Burcot & Clifton Hampden for the Protection of the River Thames
Planning Application Imminent
The threat of a massive gravel pit between the villages of Clifton Hampden and Burcot, Long Wittenham, Appleford and Culham is now much closer. Hills Quarry Products have confirmed they will submit a planning application early in the New Year. They will write to our Parish Councils soon and plan to hold a public exhibition in November. This is an unwelcome development that will have a significant impact on all the surrounding villages.
Key to getting this planning application rejected is a strong evidence based case backed up with strong community support. Fortunately, we have both. A lot of preparatory work has been done and professional advisors retained in key subject areas. Bachport is well organised, backed by all the Parish Councils and has nearly 700 registered supporters (quite a significant proportion of the population of the 4 surrounding villages).
We will share details of our case with you over the coming months and we shall be asking you for help. Please watch out for these messages and join the community in responding and taking action. Your support can make the difference.
The Bachport team of volunteers have continued to work over the summer to prepare the strongest possible case.
Under the banner of OXAGE (Oxfordshire Against Gravel Extraction), Bachport worked with all of the other ʻanti-gravelʼ groups across Oxfordshire and CPRE (Campaign to Protect Rural England) to prepare a report for the Inspector of the OCC Minerals and Waste Local Plan (the Plan), which was recently out for consultation. The OXAGE report makes a strong case that the Plan is not legally compliant, is unsound, and vastly overstates the need for gravel within Oxfordshire.
The following graph, which shows the 30+ year trends for various UK outputs, was prepared by Bachport and is included in the report. What it shows is both counter-intuitive and contrary to what we are always told (i.e. to support growth we need to dig up more sand and gravel).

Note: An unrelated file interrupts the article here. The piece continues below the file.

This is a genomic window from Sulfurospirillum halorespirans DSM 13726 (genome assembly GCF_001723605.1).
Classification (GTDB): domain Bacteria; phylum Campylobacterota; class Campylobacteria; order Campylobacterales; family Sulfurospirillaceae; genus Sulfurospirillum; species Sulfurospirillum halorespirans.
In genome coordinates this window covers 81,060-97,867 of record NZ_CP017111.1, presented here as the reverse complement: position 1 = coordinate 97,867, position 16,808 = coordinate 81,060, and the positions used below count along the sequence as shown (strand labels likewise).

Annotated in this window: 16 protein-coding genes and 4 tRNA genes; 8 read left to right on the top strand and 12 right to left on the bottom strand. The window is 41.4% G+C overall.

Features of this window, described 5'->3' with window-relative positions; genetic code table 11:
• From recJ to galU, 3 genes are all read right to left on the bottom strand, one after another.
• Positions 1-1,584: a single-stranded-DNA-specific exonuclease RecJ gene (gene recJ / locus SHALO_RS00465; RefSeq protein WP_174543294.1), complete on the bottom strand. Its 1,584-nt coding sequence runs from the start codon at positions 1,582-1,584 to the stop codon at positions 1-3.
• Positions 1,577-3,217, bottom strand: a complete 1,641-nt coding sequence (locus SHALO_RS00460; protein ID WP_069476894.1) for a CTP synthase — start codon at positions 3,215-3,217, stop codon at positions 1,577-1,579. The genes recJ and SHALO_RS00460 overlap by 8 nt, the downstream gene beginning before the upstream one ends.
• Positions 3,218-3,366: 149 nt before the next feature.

The facts show that despite large increases in population (+14%), construction output (+38%) and real gross domestic product (+108%), land-won sand and gravel output has almost halved (–44%). Growth is using much LESS sand and gravel. The same trends are true for Oxfordshire. The drivers for this decline are detailed in the report and include a massive growth in the availability of recycled aggregate. The report shows that Oxfordshire already has more than enough permitted gravel reserves to support growth and does not need any new gravel pits.
John Howell MP, OCC, SODC and Parish councillors have all supported our report.
The full OXAGE report, produced by Gardner Planning on behalf of all constituent members of OXAGE (© Gardner Planning Ltd) can be downloaded here: OXAGE Report (Gardner Planning Ltd)
An early success of Bachport was to get a significant section of the proposed site designated as a Scheduled Ancient Monument (SAM) of national importance, which means this area of the site cannot be dug. Two further applications have been made. The first is to consolidate the existing SAM into a more regular shape and incorporate some additional adjacent archaeological features. This would increase the area of the SAM from c.11 to c.14 hectares (c. +25%). It is still being considered and we are quite hopeful. The second was a new application to protect other archaeological features on the site but unfortunately was rejected. We are considering whether to appeal this decision.
A consultation on the proposed route was expected in the summer; however, the latest from OCC is that the report on the new road is ʻbeing finalisedʼ and will be considered by councillors in ‘the next couple of monthsʼ and, if all goes well, the route will go to public consultation ʻbefore Christmasʼ.
Of the four routes originally considered for crossing the river two were ruled out because of strong archaeological objections and so only two routes have been taken forward to explore in more detail. A funding application for a further road (the Clifton Hampden bypass) north of the A415 has been made to Central Government and will also be decided before Christmas. Local councillors seem generally bullish about the prospects for the project.
Could the first step towards traffic relief be a welcome Christmas present this year?
Other Proposed Sites
Grundon have announced their intention to make a planning application in early 2016 to extract sand and gravel from New Barn Farm near Cholsey. They are currently engaging in community consultation.
If you have any questions or suggestions for us please email email@example.com.
Thank you for your continued support.